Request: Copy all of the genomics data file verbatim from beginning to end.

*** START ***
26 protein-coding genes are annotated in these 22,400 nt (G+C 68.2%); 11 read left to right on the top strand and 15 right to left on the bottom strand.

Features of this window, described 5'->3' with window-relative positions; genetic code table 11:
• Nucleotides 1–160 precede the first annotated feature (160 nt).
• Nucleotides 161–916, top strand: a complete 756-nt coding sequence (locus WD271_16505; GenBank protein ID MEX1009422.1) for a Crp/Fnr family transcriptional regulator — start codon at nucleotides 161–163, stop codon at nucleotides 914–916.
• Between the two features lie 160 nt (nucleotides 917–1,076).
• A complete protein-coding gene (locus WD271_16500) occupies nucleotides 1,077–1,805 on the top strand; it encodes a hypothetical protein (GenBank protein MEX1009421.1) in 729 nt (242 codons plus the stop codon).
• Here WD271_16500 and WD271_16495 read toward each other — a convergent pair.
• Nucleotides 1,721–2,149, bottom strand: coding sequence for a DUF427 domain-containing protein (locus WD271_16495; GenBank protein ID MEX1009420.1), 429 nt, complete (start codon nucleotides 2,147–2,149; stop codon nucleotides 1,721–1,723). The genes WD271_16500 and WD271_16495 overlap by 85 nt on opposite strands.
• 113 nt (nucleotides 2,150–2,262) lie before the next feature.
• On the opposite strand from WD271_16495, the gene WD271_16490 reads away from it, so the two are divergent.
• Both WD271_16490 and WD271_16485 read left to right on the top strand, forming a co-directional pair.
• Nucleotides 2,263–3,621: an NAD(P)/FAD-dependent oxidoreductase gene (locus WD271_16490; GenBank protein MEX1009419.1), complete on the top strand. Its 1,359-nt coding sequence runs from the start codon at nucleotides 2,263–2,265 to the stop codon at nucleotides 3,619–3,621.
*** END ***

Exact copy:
26 protein-coding genes are annotated in these 22,400 nt (G+C 68.2%); 11 read left to right on the top strand and 15 right to left on the bottom strand.

Features of this window, described 5'->3' with window-relative positions; genetic code table 11:
• Nucleotides 1–160 precede the first annotated feature (160 nt).
• Nucleotides 161–916, top strand: a complete 756-nt coding sequence (locus WD271_16505; GenBank protein ID MEX1009422.1) for a Crp/Fnr family transcriptional regulator — start codon at nucleotides 161–163, stop codon at nucleotides 914–916.
• Between the two features lie 160 nt (nucleotides 917–1,076).
• A complete protein-coding gene (locus WD271_16500) occupies nucleotides 1,077–1,805 on the top strand; it encodes a hypothetical protein (GenBank protein MEX1009421.1) in 729 nt (242 codons plus the stop codon).
• Here WD271_16500 and WD271_16495 read toward each other — a convergent pair.
• Nucleotides 1,721–2,149, bottom strand: coding sequence for a DUF427 domain-containing protein (locus WD271_16495; GenBank protein ID MEX1009420.1), 429 nt, complete (start codon nucleotides 2,147–2,149; stop codon nucleotides 1,721–1,723). The genes WD271_16500 and WD271_16495 overlap by 85 nt on opposite strands.
• 113 nt (nucleotides 2,150–2,262) lie before the next feature.
• On the opposite strand from WD271_16495, the gene WD271_16490 reads away from it, so the two are divergent.
• Both WD271_16490 and WD271_16485 read left to right on the top strand, forming a co-directional pair.
• Nucleotides 2,263–3,621: an NAD(P)/FAD-dependent oxidoreductase gene (locus WD271_16490; GenBank protein MEX1009419.1), complete on the top strand. Its 1,359-nt coding sequence runs from the start codon at nucleotides 2,263–2,265 to the stop codon at nucleotides 3,619–3,621.